A short history of the English language
22 APRIL, 2016 HISTORY JAMES BURT
“What’s the difference between ‘pants’ and ‘trousers’? Why do people use ‘I look forward to seeing you…’ when my teacher says infinitives are always ‘to + [base form verb]’only? As well, why is my teacher always saying ‘gonna’, ‘hafta’, and ‘yo-yo-yo’ are not good to put on my assignments?”
These are all valid questions that English language students ask, and these issues make learning English more difficult for them. English is one of the hardest languages to learn, no matter what your educational background is.
Part of understanding the language means understanding where it comes from. Knowing the history of the language can help students to grasp its mechanics, why native English speakers speak the way they do, and how students can adapt to its complexities while appreciating it as a whole.
Here are some key points on the history of English:
It’s a Mixture of Other Languages
English originated from a combination of languages. England was part of the Roman Empire until the fifth century, when the Angles and Saxons from Northern Germany invaded. After that, the Danes also invaded England in the eight century, and the Normans from Northern France invaded again by the eleventh century. All of these invaders brought their languages with them, which mixed with the native languages and Latin.
‘It All Starts With Speech…’
Detective writer Raymond Chandler noted that all language began with speech. This is true, and also the reason why English practitioners and, subsequently, students have struggled to master putting it into writing.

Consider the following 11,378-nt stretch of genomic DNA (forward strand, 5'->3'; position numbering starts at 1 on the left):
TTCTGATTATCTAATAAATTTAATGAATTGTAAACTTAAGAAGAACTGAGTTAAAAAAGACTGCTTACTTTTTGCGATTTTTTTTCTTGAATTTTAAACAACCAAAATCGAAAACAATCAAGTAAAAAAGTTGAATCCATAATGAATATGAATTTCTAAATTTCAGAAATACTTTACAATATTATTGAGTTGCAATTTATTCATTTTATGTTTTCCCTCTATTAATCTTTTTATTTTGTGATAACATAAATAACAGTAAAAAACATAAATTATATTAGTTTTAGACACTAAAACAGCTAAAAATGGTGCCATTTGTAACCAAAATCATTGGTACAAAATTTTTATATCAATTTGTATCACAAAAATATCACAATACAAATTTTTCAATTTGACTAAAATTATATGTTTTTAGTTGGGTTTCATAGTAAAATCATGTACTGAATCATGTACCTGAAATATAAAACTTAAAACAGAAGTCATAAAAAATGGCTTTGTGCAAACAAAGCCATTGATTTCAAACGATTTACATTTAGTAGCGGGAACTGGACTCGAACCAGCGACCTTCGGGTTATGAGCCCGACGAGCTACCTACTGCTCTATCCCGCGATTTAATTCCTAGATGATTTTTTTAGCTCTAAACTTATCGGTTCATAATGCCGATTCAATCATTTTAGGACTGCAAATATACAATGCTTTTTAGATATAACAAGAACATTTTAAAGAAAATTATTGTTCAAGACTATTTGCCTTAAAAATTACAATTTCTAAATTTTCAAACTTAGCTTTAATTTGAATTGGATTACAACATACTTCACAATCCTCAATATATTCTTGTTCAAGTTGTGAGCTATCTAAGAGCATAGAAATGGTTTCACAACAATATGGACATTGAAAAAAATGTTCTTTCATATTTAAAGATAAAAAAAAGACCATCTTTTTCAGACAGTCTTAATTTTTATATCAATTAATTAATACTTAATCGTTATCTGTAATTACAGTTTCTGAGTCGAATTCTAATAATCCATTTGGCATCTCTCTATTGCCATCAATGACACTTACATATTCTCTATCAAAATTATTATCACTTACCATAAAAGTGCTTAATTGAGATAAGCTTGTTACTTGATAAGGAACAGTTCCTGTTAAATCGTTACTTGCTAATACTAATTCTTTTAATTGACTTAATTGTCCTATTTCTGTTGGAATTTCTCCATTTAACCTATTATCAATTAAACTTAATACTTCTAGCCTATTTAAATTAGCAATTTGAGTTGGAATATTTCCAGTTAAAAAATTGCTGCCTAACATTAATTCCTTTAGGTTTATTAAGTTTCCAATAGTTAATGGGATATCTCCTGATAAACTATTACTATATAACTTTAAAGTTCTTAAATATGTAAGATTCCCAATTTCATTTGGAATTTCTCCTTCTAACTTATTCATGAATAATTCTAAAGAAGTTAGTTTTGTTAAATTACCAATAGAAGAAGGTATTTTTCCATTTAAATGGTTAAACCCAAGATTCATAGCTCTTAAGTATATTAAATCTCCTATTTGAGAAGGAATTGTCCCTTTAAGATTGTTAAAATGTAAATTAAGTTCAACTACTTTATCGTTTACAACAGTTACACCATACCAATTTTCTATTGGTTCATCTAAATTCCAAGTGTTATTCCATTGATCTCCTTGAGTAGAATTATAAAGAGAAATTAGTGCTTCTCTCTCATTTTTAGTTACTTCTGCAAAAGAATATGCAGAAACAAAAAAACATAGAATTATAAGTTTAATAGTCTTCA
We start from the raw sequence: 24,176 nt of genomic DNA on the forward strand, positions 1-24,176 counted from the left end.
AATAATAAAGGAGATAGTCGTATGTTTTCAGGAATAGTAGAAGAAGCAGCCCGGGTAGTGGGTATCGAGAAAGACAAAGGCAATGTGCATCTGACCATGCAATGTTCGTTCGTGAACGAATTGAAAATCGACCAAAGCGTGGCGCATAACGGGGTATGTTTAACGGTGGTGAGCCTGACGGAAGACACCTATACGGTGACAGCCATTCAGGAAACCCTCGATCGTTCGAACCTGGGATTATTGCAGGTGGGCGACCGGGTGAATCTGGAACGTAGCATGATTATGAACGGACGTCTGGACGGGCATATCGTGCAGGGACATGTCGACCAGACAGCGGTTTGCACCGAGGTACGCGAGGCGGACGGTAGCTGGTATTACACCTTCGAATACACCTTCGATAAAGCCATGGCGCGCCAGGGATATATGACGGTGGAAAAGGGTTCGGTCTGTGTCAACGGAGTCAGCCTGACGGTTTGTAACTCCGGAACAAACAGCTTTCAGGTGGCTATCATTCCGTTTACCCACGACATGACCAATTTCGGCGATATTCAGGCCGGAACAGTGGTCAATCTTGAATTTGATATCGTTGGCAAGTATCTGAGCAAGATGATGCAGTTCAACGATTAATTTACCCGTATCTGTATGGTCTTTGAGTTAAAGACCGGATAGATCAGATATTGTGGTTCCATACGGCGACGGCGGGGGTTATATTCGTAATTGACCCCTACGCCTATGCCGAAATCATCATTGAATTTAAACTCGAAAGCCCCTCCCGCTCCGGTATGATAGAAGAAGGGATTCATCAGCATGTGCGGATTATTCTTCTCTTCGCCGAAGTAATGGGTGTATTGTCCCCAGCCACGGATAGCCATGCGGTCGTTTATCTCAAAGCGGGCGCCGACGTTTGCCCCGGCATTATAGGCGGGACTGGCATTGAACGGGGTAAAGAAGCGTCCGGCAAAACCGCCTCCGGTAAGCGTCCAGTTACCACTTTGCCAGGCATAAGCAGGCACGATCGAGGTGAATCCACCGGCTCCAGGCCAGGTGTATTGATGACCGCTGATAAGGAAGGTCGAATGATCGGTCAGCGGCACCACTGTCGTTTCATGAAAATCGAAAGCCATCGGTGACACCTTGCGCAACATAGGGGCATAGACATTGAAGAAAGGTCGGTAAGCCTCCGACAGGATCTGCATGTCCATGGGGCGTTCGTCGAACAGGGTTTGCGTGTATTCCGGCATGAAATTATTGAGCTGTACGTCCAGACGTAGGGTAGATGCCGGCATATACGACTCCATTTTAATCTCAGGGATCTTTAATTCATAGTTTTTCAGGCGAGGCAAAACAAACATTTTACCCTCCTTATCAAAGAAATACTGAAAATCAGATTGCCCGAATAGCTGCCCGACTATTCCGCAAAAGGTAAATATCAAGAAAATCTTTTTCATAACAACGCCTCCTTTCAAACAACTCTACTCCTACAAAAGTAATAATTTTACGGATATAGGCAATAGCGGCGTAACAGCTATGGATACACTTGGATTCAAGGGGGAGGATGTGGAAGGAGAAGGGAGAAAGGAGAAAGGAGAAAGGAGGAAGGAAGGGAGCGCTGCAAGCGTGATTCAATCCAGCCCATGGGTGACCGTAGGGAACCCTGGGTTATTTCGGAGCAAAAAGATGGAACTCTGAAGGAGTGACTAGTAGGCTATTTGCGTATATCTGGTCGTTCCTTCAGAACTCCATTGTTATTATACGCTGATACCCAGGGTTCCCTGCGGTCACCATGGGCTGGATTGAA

People speak, write, and read differently at different times, so it’s hard to define. If you read the earliest English poem, Beowulf, words like ‘breath’ and ‘quell’ are short and strong, reflecting the strength of how people spoke then. Breaking down dialects can help students understand the differences from one English-speaking area to another.
England versus the United States
The great playwright and philosopher GB Shaw put it best: “England and America are two countries separated by the same language.” When the United States became an independent republic, the new nation deliberately reformed English into a language that was uniquely American and easier for them.
That’s why you see differences of spelling - e.g. ‘colour’ in the UK and ‘color’ in the US - and the use of new vocabulary. For example, people in the US say ‘French fries’, whereas people in the UK say ‘chips’.
Putting it All Together
Simple past, past perfect, future perfect, future perfect continuous—English grammar is hard to categorise, let alone remember. Over time, many people have tried to put guides together to help people understand and apply grammar.
In the 1500s, Printer William Bullokar created his pamphlet The Amendment of Orthographie for English Speech. In the 21st century, many students and professionals refer to style guides like Strunk and White’s Elements of Style, The Guardian Style Guide, or The MLA Handbook for specific writing and grammar rules in their field.
It’s in Constant Evolution
Technology, new international influences, and developing regional dialects have a major effect on English. Twenty-five years ago, words like ‘Wifi’ didn’t exist—today they are in the dictionary. When students today say ‘sick’ as slang, it’s a positive compliment rather than a negative feeling.
Languages are never static: they are changing all the time. Understanding this helps remind students to always be learning.
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